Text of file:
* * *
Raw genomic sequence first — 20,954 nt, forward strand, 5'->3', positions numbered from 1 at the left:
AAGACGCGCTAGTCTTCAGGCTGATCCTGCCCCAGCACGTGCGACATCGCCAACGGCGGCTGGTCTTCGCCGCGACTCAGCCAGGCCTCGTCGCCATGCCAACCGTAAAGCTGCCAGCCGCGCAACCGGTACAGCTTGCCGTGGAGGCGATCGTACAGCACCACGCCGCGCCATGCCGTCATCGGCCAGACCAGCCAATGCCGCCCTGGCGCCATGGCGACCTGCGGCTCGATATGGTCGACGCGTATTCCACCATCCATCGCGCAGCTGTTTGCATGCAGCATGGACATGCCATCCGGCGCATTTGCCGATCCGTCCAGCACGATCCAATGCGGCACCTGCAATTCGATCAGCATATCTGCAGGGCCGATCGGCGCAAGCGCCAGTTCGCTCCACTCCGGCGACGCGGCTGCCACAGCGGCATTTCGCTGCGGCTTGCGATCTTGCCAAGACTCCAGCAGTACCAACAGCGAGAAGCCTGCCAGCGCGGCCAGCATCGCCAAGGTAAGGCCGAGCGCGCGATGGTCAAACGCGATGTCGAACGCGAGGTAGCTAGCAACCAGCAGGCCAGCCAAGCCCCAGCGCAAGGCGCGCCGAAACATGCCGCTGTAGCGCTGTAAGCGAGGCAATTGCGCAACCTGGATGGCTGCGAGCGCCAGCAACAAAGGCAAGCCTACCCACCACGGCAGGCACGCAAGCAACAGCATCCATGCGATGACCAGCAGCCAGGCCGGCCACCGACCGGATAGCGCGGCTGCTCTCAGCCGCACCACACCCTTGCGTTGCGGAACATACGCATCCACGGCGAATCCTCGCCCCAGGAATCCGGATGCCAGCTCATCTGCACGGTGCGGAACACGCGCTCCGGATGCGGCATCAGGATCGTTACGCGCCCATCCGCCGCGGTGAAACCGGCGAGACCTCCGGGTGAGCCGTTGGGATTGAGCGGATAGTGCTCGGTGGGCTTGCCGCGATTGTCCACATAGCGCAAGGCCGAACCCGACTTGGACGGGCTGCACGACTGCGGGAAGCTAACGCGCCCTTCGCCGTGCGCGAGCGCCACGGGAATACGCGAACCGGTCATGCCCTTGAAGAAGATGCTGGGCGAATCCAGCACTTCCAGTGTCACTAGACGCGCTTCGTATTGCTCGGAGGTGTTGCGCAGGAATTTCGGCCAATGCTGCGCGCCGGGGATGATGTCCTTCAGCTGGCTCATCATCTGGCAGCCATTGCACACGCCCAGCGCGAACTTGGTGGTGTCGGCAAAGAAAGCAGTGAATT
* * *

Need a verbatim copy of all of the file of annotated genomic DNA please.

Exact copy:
Raw genomic sequence first — 20,954 nt, forward strand, 5'->3', positions numbered from 1 at the left:
AAGACGCGCTAGTCTTCAGGCTGATCCTGCCCCAGCACGTGCGACATCGCCAACGGCGGCTGGTCTTCGCCGCGACTCAGCCAGGCCTCGTCGCCATGCCAACCGTAAAGCTGCCAGCCGCGCAACCGGTACAGCTTGCCGTGGAGGCGATCGTACAGCACCACGCCGCGCCATGCCGTCATCGGCCAGACCAGCCAATGCCGCCCTGGCGCCATGGCGACCTGCGGCTCGATATGGTCGACGCGTATTCCACCATCCATCGCGCAGCTGTTTGCATGCAGCATGGACATGCCATCCGGCGCATTTGCCGATCCGTCCAGCACGATCCAATGCGGCACCTGCAATTCGATCAGCATATCTGCAGGGCCGATCGGCGCAAGCGCCAGTTCGCTCCACTCCGGCGACGCGGCTGCCACAGCGGCATTTCGCTGCGGCTTGCGATCTTGCCAAGACTCCAGCAGTACCAACAGCGAGAAGCCTGCCAGCGCGGCCAGCATCGCCAAGGTAAGGCCGAGCGCGCGATGGTCAAACGCGATGTCGAACGCGAGGTAGCTAGCAACCAGCAGGCCAGCCAAGCCCCAGCGCAAGGCGCGCCGAAACATGCCGCTGTAGCGCTGTAAGCGAGGCAATTGCGCAACCTGGATGGCTGCGAGCGCCAGCAACAAAGGCAAGCCTACCCACCACGGCAGGCACGCAAGCAACAGCATCCATGCGATGACCAGCAGCCAGGCCGGCCACCGACCGGATAGCGCGGCTGCTCTCAGCCGCACCACACCCTTGCGTTGCGGAACATACGCATCCACGGCGAATCCTCGCCCCAGGAATCCGGATGCCAGCTCATCTGCACGGTGCGGAACACGCGCTCCGGATGCGGCATCAGGATCGTTACGCGCCCATCCGCCGCGGTGAAACCGGCGAGACCTCCGGGTGAGCCGTTGGGATTGAGCGGATAGTGCTCGGTGGGCTTGCCGCGATTGTCCACATAGCGCAAGGCCGAACCCGACTTGGACGGGCTGCACGACTGCGGGAAGCTAACGCGCCCTTCGCCGTGCGCGAGCGCCACGGGAATACGCGAACCGGTCATGCCCTTGAAGAAGATGCTGGGCGAATCCAGCACTTCCAGTGTCACTAGACGCGCTTCGTATTGCTCGGAGGTGTTGCGCAGGAATTTCGGCCAATGCTGCGCGCCGGGGATGATGTCCTTCAGCTGGCTCATCATCTGGCAGCCATTGCACACGCCCAGCGCGAACTTGGTGGTGTCGGCAAAGAAAGCAGTGAATT